Why do we consider enumeration up to $w$ instead of leaving it to as many ordinal numbers?


A few minutes ago I asked a question about a "proof" that $ \mathbb{R}$ is enumerable that crossed my mind: What's wrong with this "proof" that $ \mathbb{R}$ is enumerable?

I was told to look into ordinal numbers, and that after crossing $ \omega$ we stop considering something to be an enumeration.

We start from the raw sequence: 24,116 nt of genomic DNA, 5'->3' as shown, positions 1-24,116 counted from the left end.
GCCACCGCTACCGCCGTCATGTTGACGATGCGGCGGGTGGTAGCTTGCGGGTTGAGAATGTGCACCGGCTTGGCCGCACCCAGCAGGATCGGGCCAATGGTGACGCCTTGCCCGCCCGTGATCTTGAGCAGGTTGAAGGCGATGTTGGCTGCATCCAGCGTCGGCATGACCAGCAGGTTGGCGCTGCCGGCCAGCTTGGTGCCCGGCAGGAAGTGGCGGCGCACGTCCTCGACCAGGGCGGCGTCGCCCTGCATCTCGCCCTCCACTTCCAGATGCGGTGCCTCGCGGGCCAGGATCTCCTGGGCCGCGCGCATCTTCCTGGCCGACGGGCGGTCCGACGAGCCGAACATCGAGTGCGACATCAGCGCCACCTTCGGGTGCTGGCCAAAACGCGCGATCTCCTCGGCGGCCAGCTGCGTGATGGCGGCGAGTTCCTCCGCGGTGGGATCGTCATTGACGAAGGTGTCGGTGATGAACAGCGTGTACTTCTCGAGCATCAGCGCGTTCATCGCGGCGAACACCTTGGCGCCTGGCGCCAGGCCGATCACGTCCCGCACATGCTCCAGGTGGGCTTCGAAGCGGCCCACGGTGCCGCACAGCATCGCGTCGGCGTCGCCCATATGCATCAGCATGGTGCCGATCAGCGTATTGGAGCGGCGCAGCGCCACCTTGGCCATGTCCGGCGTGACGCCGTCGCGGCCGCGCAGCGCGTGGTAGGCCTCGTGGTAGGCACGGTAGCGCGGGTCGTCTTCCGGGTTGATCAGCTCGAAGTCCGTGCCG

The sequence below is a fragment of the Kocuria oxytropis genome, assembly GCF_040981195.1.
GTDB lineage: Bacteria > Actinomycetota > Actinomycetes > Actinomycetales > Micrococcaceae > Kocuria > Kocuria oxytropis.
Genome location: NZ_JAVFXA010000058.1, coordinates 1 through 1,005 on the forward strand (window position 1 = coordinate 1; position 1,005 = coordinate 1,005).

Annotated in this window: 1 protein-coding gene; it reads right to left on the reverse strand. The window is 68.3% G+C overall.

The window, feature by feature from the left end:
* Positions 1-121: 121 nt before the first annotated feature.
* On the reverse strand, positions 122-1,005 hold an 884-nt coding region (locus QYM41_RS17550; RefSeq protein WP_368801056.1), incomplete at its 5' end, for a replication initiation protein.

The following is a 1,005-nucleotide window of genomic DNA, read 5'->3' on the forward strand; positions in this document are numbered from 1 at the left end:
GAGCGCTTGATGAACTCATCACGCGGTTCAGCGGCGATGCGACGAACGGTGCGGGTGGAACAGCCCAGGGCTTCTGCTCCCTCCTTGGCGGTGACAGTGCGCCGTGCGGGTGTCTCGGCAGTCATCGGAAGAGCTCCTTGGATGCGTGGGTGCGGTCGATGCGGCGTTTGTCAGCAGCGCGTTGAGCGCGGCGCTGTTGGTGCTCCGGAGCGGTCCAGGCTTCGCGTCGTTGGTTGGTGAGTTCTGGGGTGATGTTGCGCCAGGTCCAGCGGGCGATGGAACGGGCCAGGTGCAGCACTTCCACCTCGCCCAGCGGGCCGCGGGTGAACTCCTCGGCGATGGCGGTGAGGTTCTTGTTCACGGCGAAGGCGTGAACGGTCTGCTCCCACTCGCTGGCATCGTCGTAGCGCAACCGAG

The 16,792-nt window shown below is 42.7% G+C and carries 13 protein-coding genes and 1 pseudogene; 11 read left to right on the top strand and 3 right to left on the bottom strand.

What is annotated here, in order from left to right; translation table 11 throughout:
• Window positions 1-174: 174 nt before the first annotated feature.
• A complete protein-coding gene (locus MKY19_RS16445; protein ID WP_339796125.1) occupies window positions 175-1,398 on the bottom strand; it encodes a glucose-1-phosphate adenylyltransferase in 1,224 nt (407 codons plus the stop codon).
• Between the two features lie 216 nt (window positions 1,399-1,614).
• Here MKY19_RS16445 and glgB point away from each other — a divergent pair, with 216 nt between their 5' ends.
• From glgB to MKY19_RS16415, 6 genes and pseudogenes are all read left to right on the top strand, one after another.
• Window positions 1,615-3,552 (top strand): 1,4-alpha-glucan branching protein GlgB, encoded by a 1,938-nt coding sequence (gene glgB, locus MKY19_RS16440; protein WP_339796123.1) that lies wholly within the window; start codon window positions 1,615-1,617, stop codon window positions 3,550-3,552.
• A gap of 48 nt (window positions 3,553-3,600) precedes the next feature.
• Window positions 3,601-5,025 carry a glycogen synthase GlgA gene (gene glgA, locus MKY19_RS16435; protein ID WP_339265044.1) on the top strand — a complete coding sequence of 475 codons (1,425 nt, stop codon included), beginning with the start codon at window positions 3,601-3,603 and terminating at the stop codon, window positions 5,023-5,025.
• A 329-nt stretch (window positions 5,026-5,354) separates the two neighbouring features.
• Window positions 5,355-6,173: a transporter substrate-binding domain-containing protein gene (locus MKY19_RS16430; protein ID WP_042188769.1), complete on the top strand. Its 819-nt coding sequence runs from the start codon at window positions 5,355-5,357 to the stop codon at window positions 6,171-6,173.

Why is this the case? Are there negative consequences if we don’t put this limitation?

Edit: I always thought of $ \mathbb{N}$ as the "counting numbers" – but… when we cross over to ordinals like $ \omega$ , $ \omega+1$ , etc, aren’t we still effectively counting?